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BBC Five Live's Alan Green
"Maybe the French should have won"
 real 14k

Kevin Keegan
"We can play better"
 real 14k

Michael Owen
"I'm always itching to get on"
 real 14k

Gareth Barry
"I'm delighted with the way it's gone"
 real 14k

Saturday, 2 September, 2000, 20:48 GMT 21:48 UK
Owen's England magic

England's Nick Barmby challenges Lilian Thuram
France 1-1 England

Michael Owen restored England's pride after the shame of Euro 2000 with a goal that stunned France in Paris.

Owen emerged as a late substitute after Emmanuel Petit gave France a second half lead in front of their adoring fans.

And he capped an excellent England performance with a brilliant equaliser five minutes from time, to give coach Kevin Keegan a morale-boosting result.

Owen struck as time was running out, sweeping home substitute Kieron Dyer's cross to put England in good heart for the forthcoming World Cup qualifiers.

It was meant to be a night of celebration for the homecoming French heroes in Paris after their Euro 2000 triumph, but England emerged with massive credit from the prestige friendly.

It also lifted some of the pressure on Keegan after the disappointments of the summer, with many performances to savour.

David Beckham was the equal of his illustrious French counterparts for long periods, while the variety in England's attack showed good signs for the forthcoming World Cup qualifiers.

But France's quality came to the fore in an impressive second half, which England had to fight hard to survive.

England's Andy Cole tests the French defence
England - desperate to restore a reputation badly damaged by the manner of their exit in the summer showpiece - opened in promising fashion.

And Keegan's decision to hand Beckham the pivotal central midfield role was justified by the early exchanges.

He formed a contrasting partnership with the abrasive Dennis Wise, who announced his intentions inside the first two minutes by leaving Zinedine Zidane clutching his head after a challenge.

England's revamped system was fluid, with Barmby and Paul Scholes providing the movement to lend support to lone striker Andy Cole.

Gareth Barry, on his full international debut, almost surprised France goalkeeper Bernard Lama with a long range shot before the deputy for injured Fabien Barthez produced a moment of inspiration to deny England after 16 minutes.

Barmby looked certain to score from inside the six-yard box, but his header was brilliantly saved in acrobatic fashion.

England suffered a scare after 20 minutes when captain Tony Adams fell clutching his ankle on a rare foray forward under challenge from Marcel Desailly, but he resumed after lengthy treatment.

And England were fortunate to survive strong penalty claims seven minutes later when Martin Keown clearly upended Nicolas Anelka, but Spanish referee Juan Luis Ansuategui Roca waved away French appeals.

England had appeals of their own rejected when Scholes fell under challenge from Laurent Blanc, but it could not overshadow a first half rich in promise for coach Keegan.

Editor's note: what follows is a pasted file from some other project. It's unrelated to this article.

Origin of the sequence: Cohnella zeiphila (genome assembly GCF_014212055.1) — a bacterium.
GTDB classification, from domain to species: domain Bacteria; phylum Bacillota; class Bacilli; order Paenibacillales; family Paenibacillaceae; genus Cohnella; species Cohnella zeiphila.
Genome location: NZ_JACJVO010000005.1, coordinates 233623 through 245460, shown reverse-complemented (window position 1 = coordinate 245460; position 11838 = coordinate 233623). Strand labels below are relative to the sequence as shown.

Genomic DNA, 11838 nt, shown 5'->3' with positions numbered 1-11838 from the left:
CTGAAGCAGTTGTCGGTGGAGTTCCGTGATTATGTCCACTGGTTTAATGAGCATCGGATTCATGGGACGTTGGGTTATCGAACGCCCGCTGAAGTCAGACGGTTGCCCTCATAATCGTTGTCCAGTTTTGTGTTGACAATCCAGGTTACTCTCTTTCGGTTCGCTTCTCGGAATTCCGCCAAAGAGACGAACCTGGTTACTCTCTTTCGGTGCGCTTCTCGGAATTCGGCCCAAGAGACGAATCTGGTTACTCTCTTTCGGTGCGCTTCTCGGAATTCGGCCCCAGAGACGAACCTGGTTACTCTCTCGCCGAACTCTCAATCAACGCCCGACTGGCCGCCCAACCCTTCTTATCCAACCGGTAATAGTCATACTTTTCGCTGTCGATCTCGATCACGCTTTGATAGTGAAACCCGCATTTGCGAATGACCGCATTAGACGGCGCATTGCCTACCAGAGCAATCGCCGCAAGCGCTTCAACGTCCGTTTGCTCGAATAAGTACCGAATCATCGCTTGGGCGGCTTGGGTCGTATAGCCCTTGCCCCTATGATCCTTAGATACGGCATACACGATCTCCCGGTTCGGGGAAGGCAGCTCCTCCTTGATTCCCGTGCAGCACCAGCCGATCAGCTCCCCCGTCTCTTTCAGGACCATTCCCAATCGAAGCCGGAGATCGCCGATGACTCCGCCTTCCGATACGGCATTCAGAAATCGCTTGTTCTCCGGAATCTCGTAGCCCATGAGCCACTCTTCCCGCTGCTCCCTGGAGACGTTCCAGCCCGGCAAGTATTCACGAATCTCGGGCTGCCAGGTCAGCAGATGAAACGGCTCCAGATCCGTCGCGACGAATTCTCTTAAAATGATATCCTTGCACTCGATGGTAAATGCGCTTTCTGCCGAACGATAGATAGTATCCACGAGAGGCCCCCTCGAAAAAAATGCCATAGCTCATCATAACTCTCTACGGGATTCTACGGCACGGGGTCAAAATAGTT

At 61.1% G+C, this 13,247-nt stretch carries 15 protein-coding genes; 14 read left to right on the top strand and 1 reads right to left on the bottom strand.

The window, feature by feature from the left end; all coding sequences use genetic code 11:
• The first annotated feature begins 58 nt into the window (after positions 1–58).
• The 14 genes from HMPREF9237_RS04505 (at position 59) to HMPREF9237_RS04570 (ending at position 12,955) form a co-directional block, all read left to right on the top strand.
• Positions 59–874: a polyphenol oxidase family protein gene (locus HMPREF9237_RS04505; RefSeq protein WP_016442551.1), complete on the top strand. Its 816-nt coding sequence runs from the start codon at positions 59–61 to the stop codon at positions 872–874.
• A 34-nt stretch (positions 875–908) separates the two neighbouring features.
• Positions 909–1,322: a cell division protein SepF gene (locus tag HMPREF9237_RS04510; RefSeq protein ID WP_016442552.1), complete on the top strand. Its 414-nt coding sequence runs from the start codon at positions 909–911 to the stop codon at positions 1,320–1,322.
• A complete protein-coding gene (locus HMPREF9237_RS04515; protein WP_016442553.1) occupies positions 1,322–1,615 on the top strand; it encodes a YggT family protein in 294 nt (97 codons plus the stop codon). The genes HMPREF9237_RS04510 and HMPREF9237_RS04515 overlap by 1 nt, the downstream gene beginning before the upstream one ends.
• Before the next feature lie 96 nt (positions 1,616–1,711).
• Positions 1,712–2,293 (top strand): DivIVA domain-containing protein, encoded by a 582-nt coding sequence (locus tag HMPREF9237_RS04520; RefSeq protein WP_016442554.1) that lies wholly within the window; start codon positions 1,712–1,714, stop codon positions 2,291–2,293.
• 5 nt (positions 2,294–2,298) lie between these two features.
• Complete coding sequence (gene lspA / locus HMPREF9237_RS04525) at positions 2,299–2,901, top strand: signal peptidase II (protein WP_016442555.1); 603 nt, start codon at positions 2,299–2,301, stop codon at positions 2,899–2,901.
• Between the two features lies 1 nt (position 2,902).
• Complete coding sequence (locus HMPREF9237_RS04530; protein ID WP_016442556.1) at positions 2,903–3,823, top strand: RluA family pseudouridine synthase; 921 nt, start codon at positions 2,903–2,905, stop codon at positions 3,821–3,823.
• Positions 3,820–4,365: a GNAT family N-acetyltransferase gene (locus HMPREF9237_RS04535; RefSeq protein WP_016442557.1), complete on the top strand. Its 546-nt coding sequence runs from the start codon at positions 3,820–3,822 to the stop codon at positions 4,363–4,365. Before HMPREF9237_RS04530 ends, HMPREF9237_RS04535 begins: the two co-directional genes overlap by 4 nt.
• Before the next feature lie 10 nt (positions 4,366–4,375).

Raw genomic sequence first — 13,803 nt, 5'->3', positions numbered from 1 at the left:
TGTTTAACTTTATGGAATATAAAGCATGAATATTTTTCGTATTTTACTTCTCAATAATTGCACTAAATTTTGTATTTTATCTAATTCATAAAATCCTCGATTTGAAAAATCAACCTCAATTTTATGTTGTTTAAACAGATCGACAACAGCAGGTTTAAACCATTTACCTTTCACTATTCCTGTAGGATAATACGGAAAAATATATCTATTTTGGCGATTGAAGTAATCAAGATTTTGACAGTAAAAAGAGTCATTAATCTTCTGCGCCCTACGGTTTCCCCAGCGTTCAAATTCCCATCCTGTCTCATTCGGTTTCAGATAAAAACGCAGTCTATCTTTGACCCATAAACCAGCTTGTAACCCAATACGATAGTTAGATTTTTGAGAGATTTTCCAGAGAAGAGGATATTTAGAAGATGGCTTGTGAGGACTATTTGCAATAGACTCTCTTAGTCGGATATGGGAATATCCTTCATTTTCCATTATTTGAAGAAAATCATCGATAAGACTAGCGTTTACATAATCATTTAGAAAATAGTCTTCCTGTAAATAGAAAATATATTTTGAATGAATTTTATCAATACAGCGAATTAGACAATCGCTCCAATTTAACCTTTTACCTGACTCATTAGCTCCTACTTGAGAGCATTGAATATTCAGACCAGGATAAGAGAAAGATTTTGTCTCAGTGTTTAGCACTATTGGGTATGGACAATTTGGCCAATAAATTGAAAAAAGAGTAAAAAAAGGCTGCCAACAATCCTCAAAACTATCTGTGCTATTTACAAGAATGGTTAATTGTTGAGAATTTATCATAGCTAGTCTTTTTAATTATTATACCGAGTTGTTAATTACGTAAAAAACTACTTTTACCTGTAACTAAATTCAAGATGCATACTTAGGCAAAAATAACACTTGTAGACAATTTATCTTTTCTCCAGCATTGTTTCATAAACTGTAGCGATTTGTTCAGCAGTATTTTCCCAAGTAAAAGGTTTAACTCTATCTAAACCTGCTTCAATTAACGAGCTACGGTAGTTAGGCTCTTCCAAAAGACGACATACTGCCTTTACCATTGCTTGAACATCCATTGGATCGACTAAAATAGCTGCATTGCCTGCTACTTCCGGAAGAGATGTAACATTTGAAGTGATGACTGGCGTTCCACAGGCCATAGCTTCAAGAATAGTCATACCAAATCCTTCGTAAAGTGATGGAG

Adams, who took a second heavy knock from Deschamps, was substituted at half time by Aston Villa's Gareth Southgate.

And he almost scored with his first touch, heading narrowly wide from a corner.


But France, who had hinted at a greater threat towards the end of the first half, were starting to exert greater authority on proceedings.

It took a brilliant saving tackle from Sol Campbell to deny Youri Djorkaeff - but England were still posing questions of their own for the French.

Cole had a shot saved, before Barmby was left cursing the eccentric Lama after 55 minutes.

Liverpool's 6m summer buy from Everton timed his run brilliantly to beat the France offiside trap, but Lama raced out to save as England looked poised to go ahead.

The mood of celebration inside the Stade de France in honour of the world and European champions was personified when Deschamps and Blanc were substituted by coach Roger Lemerre after 57 minutes.

Petit (left) celebrates France's goal with Lebouef
The two French greats were leaving the international stage, and they were given a fitting reception from both crowd and team mates.

England may have been disturbed by the lengthy break, and France took the lead when their guard slipped fatally after 64 minutes.

Zidane, in what turned out to be his final contribution to the game, slipped in Petit, and he dragged a right foot finish into the corner of the net past the diving Seaman.

France then turned up the heat, with Seaman saving well from Wiltord,Thuram and Trezeguet as they finally turned on the style.

Then came Owen's moment of inspiration - and suddenly life got a lot easier for Kevin Keegan.

France: Lama, Thuram, Blanc, Desailly, Lizarazu, Petit, Deschamps, Zidane, Djorkaeff, Anelka, Henry. Substitutes: Wiltord, Vieira, Lebouef, Trezeguet, Candela, Pires.

England: Seaman, Campbell, Adams, Keown, Anderton, Beckham, Wise, Barry, Barmby, Scholes, Cole. Substitutes: Southgate, Dyer, Owen, McManaman.

Referee: Juan Luis Ansuategui Roca (Spain)

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